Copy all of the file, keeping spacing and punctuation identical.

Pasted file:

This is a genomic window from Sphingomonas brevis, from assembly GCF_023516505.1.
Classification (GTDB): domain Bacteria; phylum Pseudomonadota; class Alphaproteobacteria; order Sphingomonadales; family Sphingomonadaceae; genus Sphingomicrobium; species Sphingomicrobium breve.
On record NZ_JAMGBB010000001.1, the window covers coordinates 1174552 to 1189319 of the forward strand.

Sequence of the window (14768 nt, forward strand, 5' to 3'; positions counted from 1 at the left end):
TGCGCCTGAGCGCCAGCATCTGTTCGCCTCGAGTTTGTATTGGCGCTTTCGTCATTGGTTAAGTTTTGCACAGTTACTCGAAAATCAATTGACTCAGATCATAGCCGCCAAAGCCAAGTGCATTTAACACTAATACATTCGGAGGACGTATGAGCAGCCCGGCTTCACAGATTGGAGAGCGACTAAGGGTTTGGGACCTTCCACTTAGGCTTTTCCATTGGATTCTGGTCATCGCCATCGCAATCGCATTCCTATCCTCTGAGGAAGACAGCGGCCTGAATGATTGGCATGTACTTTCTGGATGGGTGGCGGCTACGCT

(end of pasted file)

This is a genomic window from Sphingomonas brevis, from assembly GCF_023516505.1.
Classification (GTDB): domain Bacteria; phylum Pseudomonadota; class Alphaproteobacteria; order Sphingomonadales; family Sphingomonadaceae; genus Sphingomicrobium; species Sphingomicrobium breve.
On record NZ_JAMGBB010000001.1, the window covers coordinates 1174552 to 1189319 of the forward strand.

Sequence of the window (14768 nt, forward strand, 5' to 3'; positions counted from 1 at the left end):
TGCGCCTGAGCGCCAGCATCTGTTCGCCTCGAGTTTGTATTGGCGCTTTCGTCATTGGTTAAGTTTTGCACAGTTACTCGAAAATCAATTGACTCAGATCATAGCCGCCAAAGCCAAGTGCATTTAACACTAATACATTCGGAGGACGTATGAGCAGCCCGGCTTCACAGATTGGAGAGCGACTAAGGGTTTGGGACCTTCCACTTAGGCTTTTCCATTGGATTCTGGTCATCGCCATCGCAATCGCATTCCTATCCTCTGAGGAAGACAGCGGCCTGAATGATTGGCATGTACTTTCTGGATGGGTGGCGGCTACGCT